Let’s rewind to Christmas morning eight years ago.
For months I had been dropping not-so-subtle hints to Mr. Bieser about wanting a “nice camera” and on this day I gleefully opened my very first DSLR: a Nikon D-something-thousand that held all the promise of capturing my family beautifully while giving me the creative outlet that I had been craving as a mother of young children.
I was filled to the brim with excitement and I couldn’t wait to start shooting.
So imagine my disappointment when those very first photos weren’t the frame-worthy images I had been dreaming of.
Why were my pictures so dark? And then why were they really bright? Why couldn’t I get that blurry background that I saw in magazines and why were my kids’ faces fuzzy when I tried to take a portrait?
Clearly there was something wrong with this camera!
See, while I knew that a fancy camera held the potential to make my photographs better, I didn’t take the time to figure out how and why it could do that; I just thought it would come out of the box and create instant magic!
I would like to say that I quickly learned the error of my ways, but it took me YEARS to learn the lessons I am going to share with you in just one blog post…
1. The photographer takes the picture, not the camera.
It is 100% true that great cameras can take great photographs, but it is also true that great cameras can take terrible photographs.
I have seen weddings shot on phone cameras that look like they belong in a museum and I have seen images shot with top-of-the-line gear that look like they belong in the trash can (all you have to do is dig for a bit on my old hard drives for those!).
The point is, if you don’t know how to make that camera do what you want it to do and you don’t take the time to use light, composition, and subject matter to create an interesting scene, then it won’t matter how fancy the camera is, the picture won’t be good.
While I am all for you investing in a new camera, I don’t want you to think that it’s going to do all the work for you. That will only lead to frustration.
2. Having a fancy camera is not going to save you money.
Oh, I was so cute all those years ago when I told Mr. Bieser how much money I was going to save us by taking our *own* family photos with my new camera. It would be like having a professional session every single day!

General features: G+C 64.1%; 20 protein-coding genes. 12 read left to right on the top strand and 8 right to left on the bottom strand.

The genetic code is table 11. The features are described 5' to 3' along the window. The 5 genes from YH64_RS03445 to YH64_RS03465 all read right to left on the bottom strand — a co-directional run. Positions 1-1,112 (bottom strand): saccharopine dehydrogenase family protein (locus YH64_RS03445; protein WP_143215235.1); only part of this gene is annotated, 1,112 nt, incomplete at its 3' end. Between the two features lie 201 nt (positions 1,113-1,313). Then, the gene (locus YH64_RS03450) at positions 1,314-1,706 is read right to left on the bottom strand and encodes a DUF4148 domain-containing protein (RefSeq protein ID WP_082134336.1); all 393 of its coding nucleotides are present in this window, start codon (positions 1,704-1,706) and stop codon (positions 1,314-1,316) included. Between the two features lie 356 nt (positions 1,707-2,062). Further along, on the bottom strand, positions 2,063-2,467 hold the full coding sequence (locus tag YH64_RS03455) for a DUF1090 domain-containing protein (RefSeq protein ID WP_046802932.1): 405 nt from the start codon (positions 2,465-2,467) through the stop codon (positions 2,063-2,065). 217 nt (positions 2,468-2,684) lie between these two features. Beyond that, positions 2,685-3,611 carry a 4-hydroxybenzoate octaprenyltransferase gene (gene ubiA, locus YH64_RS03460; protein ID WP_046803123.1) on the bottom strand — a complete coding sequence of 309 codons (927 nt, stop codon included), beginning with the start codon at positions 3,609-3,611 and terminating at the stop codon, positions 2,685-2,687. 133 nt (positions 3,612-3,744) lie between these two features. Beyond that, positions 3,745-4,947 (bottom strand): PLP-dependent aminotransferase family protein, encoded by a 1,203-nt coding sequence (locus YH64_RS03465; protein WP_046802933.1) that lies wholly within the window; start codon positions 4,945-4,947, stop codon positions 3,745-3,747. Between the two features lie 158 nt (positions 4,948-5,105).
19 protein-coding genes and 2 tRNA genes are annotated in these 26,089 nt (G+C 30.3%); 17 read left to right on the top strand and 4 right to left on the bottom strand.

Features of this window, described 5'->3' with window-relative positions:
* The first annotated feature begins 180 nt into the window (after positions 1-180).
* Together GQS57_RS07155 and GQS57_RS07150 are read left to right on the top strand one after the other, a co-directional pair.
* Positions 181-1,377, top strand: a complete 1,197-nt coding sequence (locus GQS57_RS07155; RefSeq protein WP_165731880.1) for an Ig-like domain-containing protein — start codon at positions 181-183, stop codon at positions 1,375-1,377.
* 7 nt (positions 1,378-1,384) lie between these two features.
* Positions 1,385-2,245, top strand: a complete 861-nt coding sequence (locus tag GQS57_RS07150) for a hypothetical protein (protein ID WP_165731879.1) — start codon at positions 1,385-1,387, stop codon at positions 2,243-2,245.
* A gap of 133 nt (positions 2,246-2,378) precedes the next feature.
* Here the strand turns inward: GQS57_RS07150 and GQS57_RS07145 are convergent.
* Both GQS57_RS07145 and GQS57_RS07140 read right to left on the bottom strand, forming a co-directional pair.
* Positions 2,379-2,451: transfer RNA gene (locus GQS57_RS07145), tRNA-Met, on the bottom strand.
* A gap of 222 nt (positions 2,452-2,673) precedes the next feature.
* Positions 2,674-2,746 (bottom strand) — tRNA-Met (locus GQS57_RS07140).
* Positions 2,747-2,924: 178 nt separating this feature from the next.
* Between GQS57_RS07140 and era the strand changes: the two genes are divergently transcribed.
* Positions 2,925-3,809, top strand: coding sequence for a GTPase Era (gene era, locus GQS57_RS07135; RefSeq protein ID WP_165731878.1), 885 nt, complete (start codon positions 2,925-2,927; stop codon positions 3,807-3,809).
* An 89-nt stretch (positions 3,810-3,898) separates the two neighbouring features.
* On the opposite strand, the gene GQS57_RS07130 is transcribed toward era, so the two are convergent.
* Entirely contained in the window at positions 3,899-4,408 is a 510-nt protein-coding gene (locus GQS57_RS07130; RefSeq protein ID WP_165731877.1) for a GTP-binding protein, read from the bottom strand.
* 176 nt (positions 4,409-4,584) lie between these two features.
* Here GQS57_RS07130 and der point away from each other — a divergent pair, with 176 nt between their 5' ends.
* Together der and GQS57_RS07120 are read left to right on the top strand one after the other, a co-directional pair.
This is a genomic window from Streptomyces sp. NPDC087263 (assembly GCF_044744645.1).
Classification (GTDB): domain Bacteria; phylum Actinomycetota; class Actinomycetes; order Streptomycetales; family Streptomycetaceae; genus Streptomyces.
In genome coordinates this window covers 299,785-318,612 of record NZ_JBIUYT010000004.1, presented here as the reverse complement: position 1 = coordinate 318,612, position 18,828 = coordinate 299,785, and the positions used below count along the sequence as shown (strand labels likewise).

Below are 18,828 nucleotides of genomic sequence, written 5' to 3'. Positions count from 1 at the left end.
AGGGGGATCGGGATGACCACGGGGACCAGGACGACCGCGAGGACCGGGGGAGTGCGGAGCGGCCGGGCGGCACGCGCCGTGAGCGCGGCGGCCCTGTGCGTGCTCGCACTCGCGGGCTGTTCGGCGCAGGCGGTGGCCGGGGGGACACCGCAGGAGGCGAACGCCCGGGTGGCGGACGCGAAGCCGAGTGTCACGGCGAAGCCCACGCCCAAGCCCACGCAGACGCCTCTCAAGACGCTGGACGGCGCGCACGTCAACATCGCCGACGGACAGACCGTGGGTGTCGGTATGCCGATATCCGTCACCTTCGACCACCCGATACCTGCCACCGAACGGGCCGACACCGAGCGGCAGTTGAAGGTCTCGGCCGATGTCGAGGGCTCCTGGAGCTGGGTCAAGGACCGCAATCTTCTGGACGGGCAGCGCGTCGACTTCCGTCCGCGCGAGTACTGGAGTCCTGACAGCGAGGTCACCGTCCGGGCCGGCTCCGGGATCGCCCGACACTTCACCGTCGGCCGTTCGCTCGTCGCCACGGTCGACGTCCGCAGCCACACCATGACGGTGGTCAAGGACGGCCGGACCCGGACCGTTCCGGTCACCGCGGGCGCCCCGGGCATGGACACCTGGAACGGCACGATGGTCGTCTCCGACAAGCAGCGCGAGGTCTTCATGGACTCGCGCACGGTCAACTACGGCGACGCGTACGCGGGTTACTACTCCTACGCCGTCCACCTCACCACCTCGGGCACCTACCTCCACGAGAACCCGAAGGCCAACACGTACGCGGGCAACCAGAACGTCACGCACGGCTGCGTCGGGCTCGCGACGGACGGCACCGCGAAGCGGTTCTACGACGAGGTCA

Turns out, it took a long time for my photos to look anywhere close to a professional. By the time I got there, I had invested a LOT more money in camera body and lens upgrades, education, props, lights, and accessories (because have you SEEN all the cute camera bags out there?!?!).
This isn’t to scare you away by any means, just understand that professionals charge you because photography isn’t cheap and this isn’t likely going to be a money-saving venture.
3. Consider buying the camera and lens separately.
Most entry-level cameras come with something called the “kit lens.”
On the plus side, this lens is usually pretty versatile as the manufacturer wants to accommodate as many kinds of photographers as possible. On the negative side, it’s going to have some limitations in respect to its performance as the manufacturer wants to keep costs down on the camera-lens package as to not scare away potential buyers.
My advice is to consider buying the camera body and lens separately so that you can get something that has the potential to give you the results you want even if it means sacrificing a bit of the versatility. I love the 50mm f/1.8 as a starter lens as it has a wide enough aperture to perform well in low light, gives great bokeh for portraits, and won’t break the bank.
4. Take the time to learn your camera.
You know that big old manual that is the first thing you see when you open the box? Read it!
I know it isn’t the most thrilling read you will ever come across. However, having a working knowledge of where to find different functions on your camera and all of the things it’s capable of doing will only help you in the long run.
If you just can’t bring yourself to read that, search on YouTube for some unboxing videos and tutorials for your specific camera model. The more comfortable you get with the camera and how it works, the better prepared you will be to start taking the kinds of photos you want.
5. Take the time to learn about photography.
Even after you know all about the functions of your camera, you will need to learn how to utilize them to create a successful photograph. Understanding the exposure triangle, color theory, and composition will be key in getting the results you want consistently.
Whether it be at a community center, your local camera store, or through an online program like Click Photo School (where I learned *everything* I know about taking pictures), continually educating yourself on the skill of photography will allow you to create technically sound images that also match your style and help you develop a unique artistic voice.
One thing I did have right all those years ago? I was EXCITED.
Photography is fun. While it is a journey that requires patience and practice, it’s a complete joy when it all starts to come together and you’re able to capture the world around you in a way that matches the beauty of your memories.